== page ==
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The British Thoracic Society has published a New Quality Standard for home oxygen use in adults
All patients who are being considered for long-term oxygen treatment (LTOT) at home should have a thorough risk assessment delivered by trained staff, according to new national standards.
The assessment should include a review of the risk of fire, trips and falls from using oxygen within the home. As part of the process, the smoking status of patients and other household members should be recorded – with safety advice and smoking cessation support supplied as appropriate.
The British Thoracic Society (BTS) is encouraging widespread use of its new set of Quality Standards for Home Oxygen Use in Adults by NHS commissioners, healthcare practitioners and patients to ensure the best possible clinical care.
The Standards also advise that all patients receive:
- a blood gas ‘check-up’ three months after the initiation of therapy, to assess the effectiveness, and future need, of LTOT at home;
- regular ongoing checks by a home oxygen assessment service, at least on an annual basis;
- education and information supplied by a specialist team.
The BTS Quality Standards for Home Oxygen Use in Adults, taken from the BTS Guideline on Home Oxygen Use in Adults (2015) offer ten quality statements summarising the latest, evidence-based practice available. They are endorsed by the Association for Respiratory Technology and Physiology (ARTP), the Association of Respiratory Nurse Specialists (ARNS), the Association for Chartered Physiotherapists in Respiratory Care (ACPRC), the Association of Palliative Medicine (APM) and the Primary Care Respiratory Society UK (PCRS-UK).
Home oxygen therapy involves breathing in air that contains more oxygen than normal from a cylinder or machine at home. It is typically prescribed for patients with heart or lung conditions who continue to have low blood oxygen levels after all other medical treatments have been given.
Latest figures show that around 85,000 people in England have oxygen at home.
Dr Jay Suntharalingam, Co-chair of the BTS Home Oxygen Quality Standard Development Group, commented:
“We’re delighted that the BTS quality standards for home oxygen use in adults are now available so that healthcare professionals can make decisions based on latest available evidence and best practice. It also gives greater clarity for people with respiratory disease, and their families and carers, on what services they should expect.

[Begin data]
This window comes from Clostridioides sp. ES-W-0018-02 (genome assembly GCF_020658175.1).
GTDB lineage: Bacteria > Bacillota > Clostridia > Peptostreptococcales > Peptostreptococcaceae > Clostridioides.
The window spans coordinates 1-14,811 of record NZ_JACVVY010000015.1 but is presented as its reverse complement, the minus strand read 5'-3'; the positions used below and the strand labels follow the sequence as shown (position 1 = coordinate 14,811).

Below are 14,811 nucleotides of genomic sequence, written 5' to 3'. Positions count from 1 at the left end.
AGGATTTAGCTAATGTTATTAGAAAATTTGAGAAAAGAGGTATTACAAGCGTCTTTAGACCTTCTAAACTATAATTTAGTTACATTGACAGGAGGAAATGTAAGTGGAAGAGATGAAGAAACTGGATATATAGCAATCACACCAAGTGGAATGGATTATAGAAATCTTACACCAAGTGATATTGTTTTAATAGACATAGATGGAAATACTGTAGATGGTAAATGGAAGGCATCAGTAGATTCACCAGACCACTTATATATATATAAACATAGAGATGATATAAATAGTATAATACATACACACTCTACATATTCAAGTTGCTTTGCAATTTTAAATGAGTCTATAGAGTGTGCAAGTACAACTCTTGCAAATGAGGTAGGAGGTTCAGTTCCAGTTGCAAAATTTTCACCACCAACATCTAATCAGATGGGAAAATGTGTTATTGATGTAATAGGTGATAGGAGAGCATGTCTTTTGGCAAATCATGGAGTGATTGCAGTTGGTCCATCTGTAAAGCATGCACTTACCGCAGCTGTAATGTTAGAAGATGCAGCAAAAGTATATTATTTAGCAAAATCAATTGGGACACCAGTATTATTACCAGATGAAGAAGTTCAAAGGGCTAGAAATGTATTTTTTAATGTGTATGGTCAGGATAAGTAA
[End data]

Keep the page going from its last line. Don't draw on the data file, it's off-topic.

“Home oxygen can be a highly effective treatment for common lung conditions, including chronic obstructive pulmonary disease (COPD), when blood oxygen levels are low. This allows those affected to enjoy a better quality of life and can potentially improve life expectancy.
“However, as with all specialist treatments, it is vital that home oxygen is administered and reviewed effectively to ensure the safety and best health outcome for patients. The new quality standards provide an outstanding framework for achieving this.”
Wendy Preston, Chair of ARNS commented
“ARNS welcomes and has endorsed the publication of the BTS Home Oxygen Quality Standards and our members were represented on the development committee by Joe Annandale, Respiratory Nurse Specialist at Prince Philip Hospital, Wales.
Approximately 85,000 people are prescribed oxygen at home in England and it is essential that these ten quality standards are implemented. This will require services to be commissioned and funded appropriately which will include respiratory nurse specialists who often leaders of home oxygen assessment services.
Many thanks to Joe for leading on this valuable work on behalf of ARNS”
ARNS members took part in a BTS respiratory nurse survey in 2016, many thanks for your contribution.
The study, published in BMJ Open Respiratory Research (http://bmjopenrespres.bmj.com/content/4/1/e000210), analysed over 600 responses to two different online surveys – one for individual respiratory nurses and the other for NHS employers.
It was commissioned to map out the current state of the respiratory nurse specialty in the NHS, to help inform future workforce plans and ensure the long-term provision of quality patient care.
Key findings include:
- Only 5 in 10 nurses (53.6%) reported they were able to spend as much time with their patients as needed – and over a quarter (25.3%) felt they were unable to have sufficient patient contact.
- More than 9 in 10 nurses (91%) reported working additional hours each week above what was contracted, with nearly three quarters (72%) stating they worked an extra six hours a week.
- Within the next decade, 48.1% of nurses surveyed plan to, or will be eligible for, retirement – and a further 1.8% plan to leave nursing in the next five years. Retiring nurses are often working at a senior level and leading services, which raises a significant need to identify suitably qualified staff to replace them.
- A good proportion of nurses felt supported by clinical colleagues (77.6%) and line managers (62.2%) – the vast majority (93.1%) felt able to attend meetings and study days, with 78% agreeing that training and education opportunities were available to access.
Wendy Preston (Chair of ARNS) highlights that with close to half of all respiratory nurses planning to retire within the next ten years succession planning is essential and must be a priority. Many current respiratory nurses will have developed into their roles and often set up services within their clinical area. The jump to being a specialist or advanced nurse is vast and needs not only education resources to bridge but also time for supervised practice. There is a need for trainee roles and robust work force planning.
Read the response from Wendy Preston, Chair of ARNS, following publication by the Department of Health Tobacco Control Plan for England
‘We welcome the publication of the Tobacco Control Plan and had been campaigning as part of the Smoke-Free Alliance for the government to speed up its publication, as there had been a long period without a plan.